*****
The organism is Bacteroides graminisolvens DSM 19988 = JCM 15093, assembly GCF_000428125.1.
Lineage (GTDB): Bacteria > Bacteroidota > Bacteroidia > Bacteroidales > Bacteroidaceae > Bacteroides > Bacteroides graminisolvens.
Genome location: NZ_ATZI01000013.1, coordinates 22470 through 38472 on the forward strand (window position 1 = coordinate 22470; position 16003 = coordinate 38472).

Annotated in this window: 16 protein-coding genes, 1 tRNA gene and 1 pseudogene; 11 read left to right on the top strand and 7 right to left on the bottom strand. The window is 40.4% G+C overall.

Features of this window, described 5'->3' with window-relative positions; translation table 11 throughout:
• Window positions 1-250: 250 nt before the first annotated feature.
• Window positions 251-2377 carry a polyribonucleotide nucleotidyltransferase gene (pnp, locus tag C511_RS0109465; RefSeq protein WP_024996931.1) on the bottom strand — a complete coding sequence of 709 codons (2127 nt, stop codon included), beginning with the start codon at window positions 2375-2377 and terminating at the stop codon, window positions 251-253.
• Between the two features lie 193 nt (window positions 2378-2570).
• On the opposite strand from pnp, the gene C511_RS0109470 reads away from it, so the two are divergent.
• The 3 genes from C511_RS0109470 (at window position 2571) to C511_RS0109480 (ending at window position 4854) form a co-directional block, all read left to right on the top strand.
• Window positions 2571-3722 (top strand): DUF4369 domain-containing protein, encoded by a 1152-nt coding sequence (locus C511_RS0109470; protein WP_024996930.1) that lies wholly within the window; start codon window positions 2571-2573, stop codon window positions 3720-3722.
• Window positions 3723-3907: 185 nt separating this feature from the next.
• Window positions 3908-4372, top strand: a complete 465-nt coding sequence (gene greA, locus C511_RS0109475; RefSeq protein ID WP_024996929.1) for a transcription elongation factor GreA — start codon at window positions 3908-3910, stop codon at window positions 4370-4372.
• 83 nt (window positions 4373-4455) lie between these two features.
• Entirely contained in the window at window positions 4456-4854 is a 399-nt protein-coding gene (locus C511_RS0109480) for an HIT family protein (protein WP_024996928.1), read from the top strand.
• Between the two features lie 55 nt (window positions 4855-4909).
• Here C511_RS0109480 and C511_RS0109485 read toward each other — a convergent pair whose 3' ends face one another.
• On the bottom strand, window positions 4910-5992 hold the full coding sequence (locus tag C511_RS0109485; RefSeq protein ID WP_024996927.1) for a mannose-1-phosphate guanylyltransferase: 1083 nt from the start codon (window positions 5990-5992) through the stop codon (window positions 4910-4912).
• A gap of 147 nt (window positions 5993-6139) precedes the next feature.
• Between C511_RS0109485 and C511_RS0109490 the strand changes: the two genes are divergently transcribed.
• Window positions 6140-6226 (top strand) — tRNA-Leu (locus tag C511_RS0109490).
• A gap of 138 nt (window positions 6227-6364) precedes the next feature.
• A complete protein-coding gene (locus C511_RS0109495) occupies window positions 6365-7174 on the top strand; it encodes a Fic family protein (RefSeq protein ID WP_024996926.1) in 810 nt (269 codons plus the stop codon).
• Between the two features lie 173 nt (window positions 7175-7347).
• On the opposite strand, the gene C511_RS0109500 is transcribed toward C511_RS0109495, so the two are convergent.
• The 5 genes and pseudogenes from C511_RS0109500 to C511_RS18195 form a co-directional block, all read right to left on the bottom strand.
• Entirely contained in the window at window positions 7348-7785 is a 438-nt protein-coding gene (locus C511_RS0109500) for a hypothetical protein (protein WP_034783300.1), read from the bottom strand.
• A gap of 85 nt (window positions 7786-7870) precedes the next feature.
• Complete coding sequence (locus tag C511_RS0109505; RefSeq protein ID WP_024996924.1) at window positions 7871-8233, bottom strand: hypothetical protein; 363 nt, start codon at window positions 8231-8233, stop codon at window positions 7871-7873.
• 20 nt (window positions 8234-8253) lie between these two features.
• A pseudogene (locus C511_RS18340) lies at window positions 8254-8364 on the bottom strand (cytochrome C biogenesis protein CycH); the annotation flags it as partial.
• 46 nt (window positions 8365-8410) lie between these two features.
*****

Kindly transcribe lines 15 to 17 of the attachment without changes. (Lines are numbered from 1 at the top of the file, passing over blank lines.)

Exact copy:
• Entirely contained in the window at window positions 4456-4854 is a 399-nt protein-coding gene (locus C511_RS0109480) for an HIT family protein (protein WP_024996928.1), read from the top strand.
• Between the two features lie 55 nt (window positions 4855-4909).
• Here C511_RS0109480 and C511_RS0109485 read toward each other — a convergent pair whose 3' ends face one another.